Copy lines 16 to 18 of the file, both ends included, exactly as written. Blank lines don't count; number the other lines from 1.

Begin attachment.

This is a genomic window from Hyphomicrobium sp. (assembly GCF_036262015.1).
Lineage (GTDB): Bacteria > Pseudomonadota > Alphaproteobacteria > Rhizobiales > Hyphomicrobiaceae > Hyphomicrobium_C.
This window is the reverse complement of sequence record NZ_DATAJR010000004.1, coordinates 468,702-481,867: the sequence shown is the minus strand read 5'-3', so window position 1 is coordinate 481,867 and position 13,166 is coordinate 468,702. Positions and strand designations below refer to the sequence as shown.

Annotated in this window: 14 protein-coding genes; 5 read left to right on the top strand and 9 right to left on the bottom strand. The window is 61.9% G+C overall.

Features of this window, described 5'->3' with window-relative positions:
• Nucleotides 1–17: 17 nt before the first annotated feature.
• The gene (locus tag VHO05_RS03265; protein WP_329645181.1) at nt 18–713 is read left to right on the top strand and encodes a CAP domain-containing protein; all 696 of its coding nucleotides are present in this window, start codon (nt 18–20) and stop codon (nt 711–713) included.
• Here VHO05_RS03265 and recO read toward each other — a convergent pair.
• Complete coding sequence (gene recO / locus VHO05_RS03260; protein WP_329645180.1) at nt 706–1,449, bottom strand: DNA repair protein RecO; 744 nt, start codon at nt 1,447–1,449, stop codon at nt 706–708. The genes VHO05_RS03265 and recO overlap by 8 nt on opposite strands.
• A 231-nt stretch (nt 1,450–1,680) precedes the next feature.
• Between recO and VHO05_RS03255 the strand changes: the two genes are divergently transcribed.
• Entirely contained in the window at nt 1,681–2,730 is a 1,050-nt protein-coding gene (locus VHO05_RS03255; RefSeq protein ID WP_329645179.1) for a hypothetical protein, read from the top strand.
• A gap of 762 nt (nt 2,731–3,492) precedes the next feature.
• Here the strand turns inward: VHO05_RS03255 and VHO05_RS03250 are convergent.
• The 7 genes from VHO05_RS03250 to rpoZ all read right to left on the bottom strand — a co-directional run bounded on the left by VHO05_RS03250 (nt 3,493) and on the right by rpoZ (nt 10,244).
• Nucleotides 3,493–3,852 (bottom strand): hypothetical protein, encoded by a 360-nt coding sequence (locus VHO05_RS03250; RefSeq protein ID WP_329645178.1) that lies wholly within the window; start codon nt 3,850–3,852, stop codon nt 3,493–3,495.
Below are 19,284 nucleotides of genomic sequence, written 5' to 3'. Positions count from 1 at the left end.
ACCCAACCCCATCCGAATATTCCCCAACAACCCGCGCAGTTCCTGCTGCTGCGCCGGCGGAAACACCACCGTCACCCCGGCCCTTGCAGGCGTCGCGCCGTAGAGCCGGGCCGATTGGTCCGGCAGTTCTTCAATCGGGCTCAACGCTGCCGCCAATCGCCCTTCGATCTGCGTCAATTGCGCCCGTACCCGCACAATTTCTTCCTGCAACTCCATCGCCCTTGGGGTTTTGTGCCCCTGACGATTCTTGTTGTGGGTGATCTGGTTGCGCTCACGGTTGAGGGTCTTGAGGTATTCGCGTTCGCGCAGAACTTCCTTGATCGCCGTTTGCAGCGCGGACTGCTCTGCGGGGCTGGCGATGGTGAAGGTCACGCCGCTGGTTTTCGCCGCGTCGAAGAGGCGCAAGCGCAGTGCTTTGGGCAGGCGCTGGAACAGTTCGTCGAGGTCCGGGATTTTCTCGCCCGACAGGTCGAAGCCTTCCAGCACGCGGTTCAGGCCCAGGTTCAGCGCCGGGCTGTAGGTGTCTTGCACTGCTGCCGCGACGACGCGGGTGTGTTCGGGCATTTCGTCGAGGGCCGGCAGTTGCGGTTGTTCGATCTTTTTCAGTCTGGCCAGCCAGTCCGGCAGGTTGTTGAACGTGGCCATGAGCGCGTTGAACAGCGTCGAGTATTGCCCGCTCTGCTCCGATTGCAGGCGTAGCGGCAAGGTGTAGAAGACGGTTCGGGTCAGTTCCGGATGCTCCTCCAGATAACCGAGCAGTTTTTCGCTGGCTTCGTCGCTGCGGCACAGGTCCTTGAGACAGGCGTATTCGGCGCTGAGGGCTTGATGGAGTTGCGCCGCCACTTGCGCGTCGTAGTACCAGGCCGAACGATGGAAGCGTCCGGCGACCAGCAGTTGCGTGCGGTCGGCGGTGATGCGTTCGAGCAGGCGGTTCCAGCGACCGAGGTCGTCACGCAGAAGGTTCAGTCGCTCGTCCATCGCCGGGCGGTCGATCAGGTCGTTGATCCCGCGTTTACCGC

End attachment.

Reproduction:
• Nucleotides 3,493–3,852 (bottom strand): hypothetical protein, encoded by a 360-nt coding sequence (locus VHO05_RS03250; RefSeq protein ID WP_329645178.1) that lies wholly within the window; start codon nt 3,850–3,852, stop codon nt 3,493–3,495.
Below are 19,284 nucleotides of genomic sequence, written 5' to 3'. Positions count from 1 at the left end.
ACCCAACCCCATCCGAATATTCCCCAACAACCCGCGCAGTTCCTGCTGCTGCGCCGGCGGAAACACCACCGTCACCCCGGCCCTTGCAGGCGTCGCGCCGTAGAGCCGGGCCGATTGGTCCGGCAGTTCTTCAATCGGGCTCAACGCTGCCGCCAATCGCCCTTCGATCTGCGTCAATTGCGCCCGTACCCGCACAATTTCTTCCTGCAACTCCATCGCCCTTGGGGTTTTGTGCCCCTGACGATTCTTGTTGTGGGTGATCTGGTTGCGCTCACGGTTGAGGGTCTTGAGGTATTCGCGTTCGCGCAGAACTTCCTTGATCGCCGTTTGCAGCGCGGACTGCTCTGCGGGGCTGGCGATGGTGAAGGTCACGCCGCTGGTTTTCGCCGCGTCGAAGAGGCGCAAGCGCAGTGCTTTGGGCAGGCGCTGGAACAGTTCGTCGAGGTCCGGGATTTTCTCGCCCGACAGGTCGAAGCCTTCCAGCACGCGGTTCAGGCCCAGGTTCAGCGCCGGGCTGTAGGTGTCTTGCACTGCTGCCGCGACGACGCGGGTGTGTTCGGGCATTTCGTCGAGGGCCGGCAGTTGCGGTTGTTCGATCTTTTTCAGTCTGGCCAGCCAGTCCGGCAGGTTGTTGAACGTGGCCATGAGCGCGTTGAACAGCGTCGAGTATTGCCCGCTCTGCTCCGATTGCAGGCGTAGCGGCAAGGTGTAGAAGACGGTTCGGGTCAGTTCCGGATGCTCCTCCAGATAACCGAGCAGTTTTTCGCTGGCTTCGTCGCTGCGGCACAGGTCCTTGAGACAGGCGTATTCGGCGCTGAGGGCTTGATGGAGTTGCGCCGCCACTTGCGCGTCGTAGTACCAGGCCGAACGATGGAAGCGTCCGGCGACCAGCAGTTGCGTGCGGTCGGCGGTGATGCGTTCGAGCAGGCGGTTCCAGCGACCGAGGTCGTCACGCAGAAGGTTCAGTCGCTCGTCCATCGCCGGGCGGTCGATCAGGTCGTTGATCCCGCGTTTACCGC